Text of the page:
Adds Sections 1160.10 and 1162 to the Labor Code.

AB 1601: Call Centers

AB 1601 originally would have required an employer of employees in a call center that intends to relocate from this state to notify the Labor Commissioner at least 120 days before the relocation. The measure, however, underwent a serious gut and amend, recasting the provisions of the measure to provide employment protections for employees in call centers subject to mass layoffs, relocations, or termination of employees—in other words, California’s statutory WARN requirements. This bill would prohibit a call center employer from ordering a relocation of its call center unless notice of the relocation is provided to the affected employees at least 60 days prior to the relocation.

Amends Labor Code Sections 1400, 1406, and adds related Labor Code Articles.

AB 2777: Extending Sexual Assault Statute of Limitations

The bill would amend the Code of Civil Procedure to permit a putative plaintiff, from January 1, 2023, to December 31, 2023, to pursue a cause of action in court based on sexual assault regardless of whether that claim would be barred by the applicable statute of limitations, so long as the alleged wrongful actions occurred on or after January 1, 2009. This is despite the fact that the Code of Civil Procedure already provides for a lengthy ten-year statute of limitations for claims relating to a sexual assault.

A previous version of this measure would have permitted revival of all claims “arising out of a sexual assault or other inappropriate contact, communication, or activity of a sexual nature that would otherwise be barred before January 1, 2023,” but the statute did not endeavor to define what constitutes “activity of a sexual nature.” Thankfully, that troubling provision was removed. Before “reviving” a claim under this provision, the attorney bringing the claim must sign a declaration “stating that the attorney has reviewed the facts of the case and consulted with a mental health practitioner, and . . . that it is the attorney’s good faith belief that the claim value is more than two hundred fifty thousand dollars.”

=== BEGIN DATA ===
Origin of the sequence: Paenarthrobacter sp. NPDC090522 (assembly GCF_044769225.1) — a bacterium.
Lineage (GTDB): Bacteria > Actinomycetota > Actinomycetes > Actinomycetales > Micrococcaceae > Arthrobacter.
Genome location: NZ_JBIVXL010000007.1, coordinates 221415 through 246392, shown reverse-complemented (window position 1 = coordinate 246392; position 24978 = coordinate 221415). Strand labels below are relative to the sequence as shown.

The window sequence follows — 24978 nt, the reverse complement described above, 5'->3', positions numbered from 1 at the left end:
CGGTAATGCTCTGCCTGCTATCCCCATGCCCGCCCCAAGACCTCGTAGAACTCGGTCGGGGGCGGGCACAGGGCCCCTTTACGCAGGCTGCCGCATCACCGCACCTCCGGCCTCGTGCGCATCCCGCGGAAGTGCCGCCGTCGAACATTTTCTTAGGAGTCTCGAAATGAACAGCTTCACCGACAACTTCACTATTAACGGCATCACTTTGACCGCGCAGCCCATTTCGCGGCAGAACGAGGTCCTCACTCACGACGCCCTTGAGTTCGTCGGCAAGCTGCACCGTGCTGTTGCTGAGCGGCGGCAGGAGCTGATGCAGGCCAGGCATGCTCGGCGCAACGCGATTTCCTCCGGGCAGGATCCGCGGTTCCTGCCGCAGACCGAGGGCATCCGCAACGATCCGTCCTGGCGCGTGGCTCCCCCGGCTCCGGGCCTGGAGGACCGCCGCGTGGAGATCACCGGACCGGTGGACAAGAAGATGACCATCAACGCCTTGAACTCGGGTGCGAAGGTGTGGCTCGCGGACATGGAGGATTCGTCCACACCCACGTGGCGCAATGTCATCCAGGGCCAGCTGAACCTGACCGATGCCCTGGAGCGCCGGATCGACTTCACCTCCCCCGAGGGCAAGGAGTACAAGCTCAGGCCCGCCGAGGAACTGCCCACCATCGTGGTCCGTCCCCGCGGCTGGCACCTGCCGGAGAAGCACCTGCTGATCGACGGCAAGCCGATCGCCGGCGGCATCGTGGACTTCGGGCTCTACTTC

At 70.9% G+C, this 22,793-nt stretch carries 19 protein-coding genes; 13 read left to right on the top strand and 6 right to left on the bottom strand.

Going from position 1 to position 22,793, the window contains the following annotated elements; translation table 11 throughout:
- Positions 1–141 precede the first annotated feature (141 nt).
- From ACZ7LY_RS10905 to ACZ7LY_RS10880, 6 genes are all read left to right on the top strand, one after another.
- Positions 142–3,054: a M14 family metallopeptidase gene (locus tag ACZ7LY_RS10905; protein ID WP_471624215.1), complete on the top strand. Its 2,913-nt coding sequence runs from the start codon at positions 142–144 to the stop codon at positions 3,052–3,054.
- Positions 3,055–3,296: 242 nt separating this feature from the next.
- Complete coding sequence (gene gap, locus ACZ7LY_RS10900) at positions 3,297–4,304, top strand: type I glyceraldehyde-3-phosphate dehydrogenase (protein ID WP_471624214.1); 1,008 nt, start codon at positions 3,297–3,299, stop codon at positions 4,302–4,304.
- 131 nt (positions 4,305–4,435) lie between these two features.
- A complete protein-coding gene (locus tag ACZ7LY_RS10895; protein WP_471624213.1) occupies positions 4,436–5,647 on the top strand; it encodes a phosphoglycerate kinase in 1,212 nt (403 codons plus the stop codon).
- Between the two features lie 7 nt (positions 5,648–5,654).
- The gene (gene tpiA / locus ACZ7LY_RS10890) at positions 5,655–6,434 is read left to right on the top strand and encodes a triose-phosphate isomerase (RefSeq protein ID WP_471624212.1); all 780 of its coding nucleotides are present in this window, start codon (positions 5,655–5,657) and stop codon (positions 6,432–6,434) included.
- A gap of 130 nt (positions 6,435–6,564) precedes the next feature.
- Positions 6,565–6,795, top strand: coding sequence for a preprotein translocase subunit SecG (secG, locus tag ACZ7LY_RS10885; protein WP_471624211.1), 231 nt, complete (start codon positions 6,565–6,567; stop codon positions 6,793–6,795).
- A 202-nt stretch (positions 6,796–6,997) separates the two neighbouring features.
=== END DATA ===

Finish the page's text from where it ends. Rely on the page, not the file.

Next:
Amends Section 340.16 of the Code of Civil Procedure.

Bills That Did Not Make The Cut

AB 2133: Wages, Final Payment

This bill would have amended Section 201 of the Labor Code to reduce the amount of time to pay final wages from 72 to 48 hours in the event of a layoff of seasonal employees employed in the curing, canning, or drying of any variety of perishable fruit, fish, or vegetables. Recently, however, the legislation underwent a complete gut and amend to remove any labor and employment provisions, and recast the measure to require a reduction in statewide greenhouse gas emissions to at least 55 percent below the statewide greenhouse gas emissions limit no later than December 31, 2030. On the last day of session, the Assembly refused to concur in the Senate amendments and the bill failed.

AB 437: Exclusivity Requirements For Actors

This bill would have prohibited contractual provisions for the personal or professional services of an employee working as an actor that would prohibit the employee from working for multiple employers, “unless the employer can show that the other employment would pose a direct scheduling conflict or the employer can show that it would materially interfere with the employer’s business.” The measure was ordered to the inactive file in the middle of August by the bill’s author, the same Senator that put on this masterclass at the end of session.

Workplace Solutions

We will continue to keep you apprised of developments as they come out of the Governor’s office. Expect a deep dive on our blog of bills that ultimately pass and will affect you and your California workforce. Please check back in with us here at California Peculiarities, and you can also check out our Policy Matters podcast and newsletter for regular check-ins on California (and national) policy and legislative updates as well.

Edited by Coby Turner and Elizabeth Levy